Slow down – At-fault accidents are mostly due to excessive speed. Driving at the speed limit may be legal, but is often too fast for snow-covered or icy road conditions. Take as much time as necessary. DO NOT HURRY. Speed kills. This rule should ALWAYS be at the top of any winter trucking safety tips list.
Keep a safe following distance – Leave plenty of room between your vehicle and the vehicle in front of your truck, and beside your truck, when possible (approx. 1/4mile).
Don’t travel as part of a pack – Traffic seems to move in ‘packs’ on the highway. Find a safe way to get away from the pack and travel alone, with the goal being to maximize the distance around your vehicle.
Don’t follow the tail lights of the vehicle ahead – When the snow is so heavy, visibility is low, seeing the tail lights of the vehicle ahead…means following too closely.
Keep a safe driving distance back at all times, especially in bad weather. If the leader makes an error, you will too. Trucks can leave the road, and yours could follow the lead truck off the road.
Use good, solid judgment — If the weather is so severe that you need to get off the road….. do it. Find a place to get off the road safely and wait until conditions are safe.
Don’t stop on the shoulder of the road — Especially in low visibility situations, when driving in winter, especially ‘blinding snow’, other vehicles can mistake your position for being on the road and as a result, may slam into the back of your rig.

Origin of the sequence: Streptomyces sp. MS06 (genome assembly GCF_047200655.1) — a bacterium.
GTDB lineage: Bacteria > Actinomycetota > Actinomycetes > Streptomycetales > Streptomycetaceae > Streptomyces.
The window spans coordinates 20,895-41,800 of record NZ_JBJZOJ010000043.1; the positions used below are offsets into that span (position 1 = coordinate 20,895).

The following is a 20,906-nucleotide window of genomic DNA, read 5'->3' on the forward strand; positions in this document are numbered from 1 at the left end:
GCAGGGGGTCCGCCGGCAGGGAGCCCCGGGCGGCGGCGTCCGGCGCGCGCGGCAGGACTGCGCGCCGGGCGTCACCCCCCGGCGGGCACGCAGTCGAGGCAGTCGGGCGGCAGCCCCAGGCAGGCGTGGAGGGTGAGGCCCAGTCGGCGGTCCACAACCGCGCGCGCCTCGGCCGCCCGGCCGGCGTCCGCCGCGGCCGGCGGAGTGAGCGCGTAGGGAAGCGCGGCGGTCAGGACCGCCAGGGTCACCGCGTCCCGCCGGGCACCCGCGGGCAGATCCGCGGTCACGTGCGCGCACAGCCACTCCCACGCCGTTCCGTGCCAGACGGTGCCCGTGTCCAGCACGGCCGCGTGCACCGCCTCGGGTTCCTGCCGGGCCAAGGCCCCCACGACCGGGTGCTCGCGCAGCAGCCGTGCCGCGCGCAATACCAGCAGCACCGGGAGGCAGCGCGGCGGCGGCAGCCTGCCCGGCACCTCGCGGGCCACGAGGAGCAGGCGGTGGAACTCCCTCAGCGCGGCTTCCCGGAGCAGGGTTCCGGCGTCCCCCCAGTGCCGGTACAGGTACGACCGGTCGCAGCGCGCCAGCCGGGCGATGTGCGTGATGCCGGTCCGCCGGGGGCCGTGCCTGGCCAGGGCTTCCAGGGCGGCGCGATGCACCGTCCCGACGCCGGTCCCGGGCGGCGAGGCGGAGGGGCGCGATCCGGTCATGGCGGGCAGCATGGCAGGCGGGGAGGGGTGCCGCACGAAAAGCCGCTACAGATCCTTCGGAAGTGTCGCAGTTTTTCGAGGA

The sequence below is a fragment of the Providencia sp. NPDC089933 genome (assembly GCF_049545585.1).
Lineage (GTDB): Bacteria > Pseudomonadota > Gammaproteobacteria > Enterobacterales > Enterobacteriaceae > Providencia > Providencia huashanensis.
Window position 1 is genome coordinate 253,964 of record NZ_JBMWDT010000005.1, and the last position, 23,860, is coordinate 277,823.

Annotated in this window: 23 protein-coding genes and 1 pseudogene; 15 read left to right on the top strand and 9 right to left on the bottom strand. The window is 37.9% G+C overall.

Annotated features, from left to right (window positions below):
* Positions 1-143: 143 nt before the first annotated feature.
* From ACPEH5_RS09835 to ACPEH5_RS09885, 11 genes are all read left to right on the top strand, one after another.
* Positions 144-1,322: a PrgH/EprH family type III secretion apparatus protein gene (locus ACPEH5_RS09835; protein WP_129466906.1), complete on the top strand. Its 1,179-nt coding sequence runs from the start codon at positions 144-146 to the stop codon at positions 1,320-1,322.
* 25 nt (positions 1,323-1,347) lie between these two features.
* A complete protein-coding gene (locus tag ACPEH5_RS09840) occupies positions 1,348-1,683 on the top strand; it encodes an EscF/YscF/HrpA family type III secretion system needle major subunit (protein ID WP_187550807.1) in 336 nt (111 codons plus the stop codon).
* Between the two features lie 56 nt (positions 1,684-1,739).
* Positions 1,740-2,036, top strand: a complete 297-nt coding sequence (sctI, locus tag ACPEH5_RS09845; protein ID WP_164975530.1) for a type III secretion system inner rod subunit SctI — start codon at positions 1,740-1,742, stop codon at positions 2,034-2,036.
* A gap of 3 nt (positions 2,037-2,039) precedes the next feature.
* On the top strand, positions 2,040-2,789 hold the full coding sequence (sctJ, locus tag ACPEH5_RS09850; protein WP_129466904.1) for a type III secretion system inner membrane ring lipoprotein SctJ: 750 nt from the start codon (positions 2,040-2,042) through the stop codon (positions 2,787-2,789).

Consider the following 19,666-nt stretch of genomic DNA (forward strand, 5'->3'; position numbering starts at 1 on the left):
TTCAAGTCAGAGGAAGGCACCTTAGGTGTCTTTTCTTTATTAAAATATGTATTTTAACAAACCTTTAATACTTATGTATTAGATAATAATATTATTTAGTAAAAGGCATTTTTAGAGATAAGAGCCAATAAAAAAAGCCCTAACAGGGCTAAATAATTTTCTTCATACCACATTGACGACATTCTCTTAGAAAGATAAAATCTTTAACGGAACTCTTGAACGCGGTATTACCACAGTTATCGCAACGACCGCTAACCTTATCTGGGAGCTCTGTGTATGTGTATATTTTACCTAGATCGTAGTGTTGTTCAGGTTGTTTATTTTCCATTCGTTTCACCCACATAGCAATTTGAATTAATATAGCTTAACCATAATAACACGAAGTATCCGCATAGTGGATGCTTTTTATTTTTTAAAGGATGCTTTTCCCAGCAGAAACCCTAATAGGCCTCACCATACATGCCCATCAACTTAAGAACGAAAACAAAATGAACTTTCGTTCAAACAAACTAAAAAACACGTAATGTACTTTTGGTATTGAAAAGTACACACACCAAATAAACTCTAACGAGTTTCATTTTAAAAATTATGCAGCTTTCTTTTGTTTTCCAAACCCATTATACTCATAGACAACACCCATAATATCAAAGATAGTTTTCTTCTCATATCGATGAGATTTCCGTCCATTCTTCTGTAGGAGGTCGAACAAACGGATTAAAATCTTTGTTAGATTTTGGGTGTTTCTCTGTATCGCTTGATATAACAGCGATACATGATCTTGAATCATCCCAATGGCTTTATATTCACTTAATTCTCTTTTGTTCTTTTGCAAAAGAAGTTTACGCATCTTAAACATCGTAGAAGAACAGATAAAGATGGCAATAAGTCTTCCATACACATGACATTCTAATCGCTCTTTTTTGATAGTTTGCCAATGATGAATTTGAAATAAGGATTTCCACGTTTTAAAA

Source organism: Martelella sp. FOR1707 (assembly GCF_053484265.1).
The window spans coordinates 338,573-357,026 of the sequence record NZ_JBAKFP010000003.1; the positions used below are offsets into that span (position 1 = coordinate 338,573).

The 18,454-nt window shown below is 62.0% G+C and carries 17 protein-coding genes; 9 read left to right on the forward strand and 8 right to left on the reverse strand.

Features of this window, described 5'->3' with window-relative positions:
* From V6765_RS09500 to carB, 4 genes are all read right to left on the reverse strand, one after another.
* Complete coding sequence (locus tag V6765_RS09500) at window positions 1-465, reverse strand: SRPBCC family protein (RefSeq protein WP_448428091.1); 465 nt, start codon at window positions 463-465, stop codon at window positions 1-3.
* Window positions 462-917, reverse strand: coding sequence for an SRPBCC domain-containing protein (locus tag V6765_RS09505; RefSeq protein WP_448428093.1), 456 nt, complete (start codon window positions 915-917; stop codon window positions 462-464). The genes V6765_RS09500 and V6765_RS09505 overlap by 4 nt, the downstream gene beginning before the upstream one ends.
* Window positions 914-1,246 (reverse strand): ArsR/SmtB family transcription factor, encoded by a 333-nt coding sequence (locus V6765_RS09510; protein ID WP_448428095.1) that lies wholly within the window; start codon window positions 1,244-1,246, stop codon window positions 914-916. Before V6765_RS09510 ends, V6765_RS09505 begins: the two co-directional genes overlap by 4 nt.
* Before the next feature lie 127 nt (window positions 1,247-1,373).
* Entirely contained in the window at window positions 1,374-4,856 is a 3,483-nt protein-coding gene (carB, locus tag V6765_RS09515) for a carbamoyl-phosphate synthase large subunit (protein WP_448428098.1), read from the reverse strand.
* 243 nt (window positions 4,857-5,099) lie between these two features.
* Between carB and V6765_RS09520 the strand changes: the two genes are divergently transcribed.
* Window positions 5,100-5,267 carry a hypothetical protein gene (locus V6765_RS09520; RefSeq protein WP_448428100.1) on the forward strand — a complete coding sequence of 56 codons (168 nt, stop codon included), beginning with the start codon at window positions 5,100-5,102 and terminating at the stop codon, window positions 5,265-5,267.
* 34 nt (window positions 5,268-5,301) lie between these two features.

Don’t try to be a hero — When the road conditions are severe, you need to recognize that it’s very dangerous to be out there. Hours of service rules, dispatchers etc., are extra pressures when it a difficult, dangerous position. Don’t feel that you’re letting anyone down by not meeting a scheduled appointment.
Braking – Some drivers like to use the Jake brake in less than perfect weather conditions. Some don’t. DO NOT ENGAGE THE JAKE BRAKE ON ICY ROADS. Try to avoid overusing your foot brake, unless the entire unit is absolutely ‘straight’ on the road. Don’t over brake when the entire unit isn’t straight… the trailer can slide and spin you out of your position…..the truck slows down, and the trailer does not. This is especially true when the trailer is empty.
Ensure ‘all systems’ are a go — Be absolutely certain during your circle check before you leave, that the defroster and heater are working properly. Wipers, wiper motor, lights, esp. brake and tail lights, washer fluid is topped up, drain moisture from the air tanks, all brakes are set up and windows and mirrors are completely clean before departure.
Keep fuel tanks topped up, for extra weight over the drive tires, to aid with traction. Good quality lug tires, with the proper tire pressure, are essential for good traction for the best safe winter driving.
Keep tractor and trailer lights clean — When you’re able to stop in a safe place, clear the lights off of snow and ice, which builds up in foul weather….they are vital, more than ever when visibility is poor. LED lights especially accumulate snow and crud. Keep everything clean, so you can BE SEEN.
Pack winter driving essentials — Besides the mandatory roadside emergency kit for trucking safety.
A smart trucker is always prepared for bad weather conditions….the truck is equipped with the necessary supplies and outfitted for all driving conditions.
A smart trucker always uses common sense and their best judgment…..one of the most critical of winter trucking safety tips.